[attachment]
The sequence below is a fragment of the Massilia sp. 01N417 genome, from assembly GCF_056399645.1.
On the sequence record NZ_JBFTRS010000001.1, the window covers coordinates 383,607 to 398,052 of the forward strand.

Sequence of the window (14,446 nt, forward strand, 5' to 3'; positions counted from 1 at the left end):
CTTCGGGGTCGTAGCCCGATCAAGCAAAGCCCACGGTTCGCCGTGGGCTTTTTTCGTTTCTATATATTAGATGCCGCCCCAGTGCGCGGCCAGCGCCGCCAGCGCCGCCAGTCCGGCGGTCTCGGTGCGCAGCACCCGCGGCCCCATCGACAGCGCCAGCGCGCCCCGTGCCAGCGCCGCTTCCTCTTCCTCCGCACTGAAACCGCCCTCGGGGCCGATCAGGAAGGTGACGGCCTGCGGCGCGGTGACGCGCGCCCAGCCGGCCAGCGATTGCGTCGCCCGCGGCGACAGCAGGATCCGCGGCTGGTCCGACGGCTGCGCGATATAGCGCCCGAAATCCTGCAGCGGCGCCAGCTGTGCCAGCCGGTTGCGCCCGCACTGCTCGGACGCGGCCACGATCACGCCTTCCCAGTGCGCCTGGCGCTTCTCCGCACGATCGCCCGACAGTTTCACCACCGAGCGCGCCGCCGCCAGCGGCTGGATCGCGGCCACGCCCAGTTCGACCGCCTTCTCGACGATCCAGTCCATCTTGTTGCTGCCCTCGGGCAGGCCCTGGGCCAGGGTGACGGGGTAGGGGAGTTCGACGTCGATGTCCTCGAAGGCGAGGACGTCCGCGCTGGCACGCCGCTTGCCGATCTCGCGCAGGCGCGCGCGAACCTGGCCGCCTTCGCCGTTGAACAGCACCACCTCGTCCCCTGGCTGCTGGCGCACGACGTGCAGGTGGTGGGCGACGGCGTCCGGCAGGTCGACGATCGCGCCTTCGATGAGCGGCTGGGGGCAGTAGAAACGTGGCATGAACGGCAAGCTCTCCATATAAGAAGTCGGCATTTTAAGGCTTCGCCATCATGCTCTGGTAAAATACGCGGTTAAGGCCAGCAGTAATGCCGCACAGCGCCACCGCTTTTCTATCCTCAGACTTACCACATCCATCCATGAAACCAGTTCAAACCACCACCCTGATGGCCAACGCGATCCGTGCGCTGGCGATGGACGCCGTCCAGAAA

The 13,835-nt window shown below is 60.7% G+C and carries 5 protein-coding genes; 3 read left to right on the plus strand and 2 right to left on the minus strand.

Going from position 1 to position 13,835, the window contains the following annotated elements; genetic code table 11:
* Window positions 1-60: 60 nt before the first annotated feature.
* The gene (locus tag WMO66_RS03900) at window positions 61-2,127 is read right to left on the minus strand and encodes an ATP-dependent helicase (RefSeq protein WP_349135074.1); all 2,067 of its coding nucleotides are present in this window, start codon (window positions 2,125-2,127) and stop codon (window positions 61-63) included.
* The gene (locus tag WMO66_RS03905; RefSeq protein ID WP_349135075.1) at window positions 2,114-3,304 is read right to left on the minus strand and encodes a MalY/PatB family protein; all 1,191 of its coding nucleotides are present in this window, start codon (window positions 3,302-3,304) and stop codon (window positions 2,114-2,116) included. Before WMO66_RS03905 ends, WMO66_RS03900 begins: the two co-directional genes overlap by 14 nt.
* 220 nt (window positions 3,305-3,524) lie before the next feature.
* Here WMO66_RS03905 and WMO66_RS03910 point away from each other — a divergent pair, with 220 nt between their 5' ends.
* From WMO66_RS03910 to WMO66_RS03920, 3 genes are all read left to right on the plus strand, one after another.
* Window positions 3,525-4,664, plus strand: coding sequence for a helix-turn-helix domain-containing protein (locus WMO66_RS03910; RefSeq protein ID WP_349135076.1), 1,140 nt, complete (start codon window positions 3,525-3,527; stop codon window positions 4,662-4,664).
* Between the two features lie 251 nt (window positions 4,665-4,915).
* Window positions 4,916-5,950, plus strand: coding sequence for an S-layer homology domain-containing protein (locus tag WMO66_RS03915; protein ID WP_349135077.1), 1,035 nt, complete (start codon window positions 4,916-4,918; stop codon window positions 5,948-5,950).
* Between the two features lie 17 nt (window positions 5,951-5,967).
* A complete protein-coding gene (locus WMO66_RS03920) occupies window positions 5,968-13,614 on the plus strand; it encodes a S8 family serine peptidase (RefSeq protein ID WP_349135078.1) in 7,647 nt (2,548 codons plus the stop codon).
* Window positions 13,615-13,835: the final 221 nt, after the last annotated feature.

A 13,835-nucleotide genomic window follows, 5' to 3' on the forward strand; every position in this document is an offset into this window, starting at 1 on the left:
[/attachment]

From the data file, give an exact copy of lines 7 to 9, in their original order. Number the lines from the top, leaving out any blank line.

* Window positions 1-60: 60 nt before the first annotated feature.
* The gene (locus tag WMO66_RS03900) at window positions 61-2,127 is read right to left on the minus strand and encodes an ATP-dependent helicase (RefSeq protein WP_349135074.1); all 2,067 of its coding nucleotides are present in this window, start codon (window positions 2,125-2,127) and stop codon (window positions 61-63) included.
* The gene (locus tag WMO66_RS03905; RefSeq protein ID WP_349135075.1) at window positions 2,114-3,304 is read right to left on the minus strand and encodes a MalY/PatB family protein; all 1,191 of its coding nucleotides are present in this window, start codon (window positions 3,302-3,304) and stop codon (window positions 2,114-2,116) included. Before WMO66_RS03905 ends, WMO66_RS03900 begins: the two co-directional genes overlap by 14 nt.